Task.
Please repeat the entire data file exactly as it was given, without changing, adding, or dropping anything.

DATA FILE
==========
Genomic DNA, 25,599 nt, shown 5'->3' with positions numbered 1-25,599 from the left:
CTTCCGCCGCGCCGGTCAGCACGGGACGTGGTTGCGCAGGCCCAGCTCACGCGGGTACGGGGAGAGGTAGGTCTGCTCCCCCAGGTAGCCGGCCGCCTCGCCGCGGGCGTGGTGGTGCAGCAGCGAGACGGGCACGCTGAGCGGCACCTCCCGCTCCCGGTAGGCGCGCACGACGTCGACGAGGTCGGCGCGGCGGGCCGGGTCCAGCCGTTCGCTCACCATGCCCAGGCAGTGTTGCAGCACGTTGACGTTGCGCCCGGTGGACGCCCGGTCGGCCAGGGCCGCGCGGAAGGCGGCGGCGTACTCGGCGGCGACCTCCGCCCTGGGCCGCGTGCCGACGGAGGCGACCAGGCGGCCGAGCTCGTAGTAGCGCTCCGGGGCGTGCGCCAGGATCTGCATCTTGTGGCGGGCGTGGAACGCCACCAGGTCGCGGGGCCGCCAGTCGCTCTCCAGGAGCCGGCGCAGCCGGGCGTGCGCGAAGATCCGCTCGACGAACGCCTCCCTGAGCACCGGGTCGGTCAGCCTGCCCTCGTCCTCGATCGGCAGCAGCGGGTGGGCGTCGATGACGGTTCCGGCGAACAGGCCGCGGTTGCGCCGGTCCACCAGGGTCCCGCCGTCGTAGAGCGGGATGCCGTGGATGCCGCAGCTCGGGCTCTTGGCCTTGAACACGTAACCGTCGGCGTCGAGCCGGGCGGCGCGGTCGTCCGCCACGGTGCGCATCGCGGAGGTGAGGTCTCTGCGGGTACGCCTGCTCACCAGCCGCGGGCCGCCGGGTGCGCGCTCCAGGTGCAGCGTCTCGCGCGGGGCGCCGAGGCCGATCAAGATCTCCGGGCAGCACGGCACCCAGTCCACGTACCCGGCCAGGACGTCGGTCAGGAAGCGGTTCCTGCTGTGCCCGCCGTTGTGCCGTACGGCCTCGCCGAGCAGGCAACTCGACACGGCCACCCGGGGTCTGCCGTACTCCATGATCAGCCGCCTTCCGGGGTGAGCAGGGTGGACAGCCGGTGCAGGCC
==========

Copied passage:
Genomic DNA, 25,599 nt, shown 5'->3' with positions numbered 1-25,599 from the left:
CTTCCGCCGCGCCGGTCAGCACGGGACGTGGTTGCGCAGGCCCAGCTCACGCGGGTACGGGGAGAGGTAGGTCTGCTCCCCCAGGTAGCCGGCCGCCTCGCCGCGGGCGTGGTGGTGCAGCAGCGAGACGGGCACGCTGAGCGGCACCTCCCGCTCCCGGTAGGCGCGCACGACGTCGACGAGGTCGGCGCGGCGGGCCGGGTCCAGCCGTTCGCTCACCATGCCCAGGCAGTGTTGCAGCACGTTGACGTTGCGCCCGGTGGACGCCCGGTCGGCCAGGGCCGCGCGGAAGGCGGCGGCGTACTCGGCGGCGACCTCCGCCCTGGGCCGCGTGCCGACGGAGGCGACCAGGCGGCCGAGCTCGTAGTAGCGCTCCGGGGCGTGCGCCAGGATCTGCATCTTGTGGCGGGCGTGGAACGCCACCAGGTCGCGGGGCCGCCAGTCGCTCTCCAGGAGCCGGCGCAGCCGGGCGTGCGCGAAGATCCGCTCGACGAACGCCTCCCTGAGCACCGGGTCGGTCAGCCTGCCCTCGTCCTCGATCGGCAGCAGCGGGTGGGCGTCGATGACGGTTCCGGCGAACAGGCCGCGGTTGCGCCGGTCCACCAGGGTCCCGCCGTCGTAGAGCGGGATGCCGTGGATGCCGCAGCTCGGGCTCTTGGCCTTGAACACGTAACCGTCGGCGTCGAGCCGGGCGGCGCGGTCGTCCGCCACGGTGCGCATCGCGGAGGTGAGGTCTCTGCGGGTACGCCTGCTCACCAGCCGCGGGCCGCCGGGTGCGCGCTCCAGGTGCAGCGTCTCGCGCGGGGCGCCGAGGCCGATCAAGATCTCCGGGCAGCACGGCACCCAGTCCACGTACCCGGCCAGGACGTCGGTCAGGAAGCGGTTCCTGCTGTGCCCGCCGTTGTGCCGTACGGCCTCGCCGAGCAGGCAACTCGACACGGCCACCCGGGGTCTGCCGTACTCCATGATCAGCCGCCTTCCGGGGTGAGCAGGGTGGACAGCCGGTGCAGGCC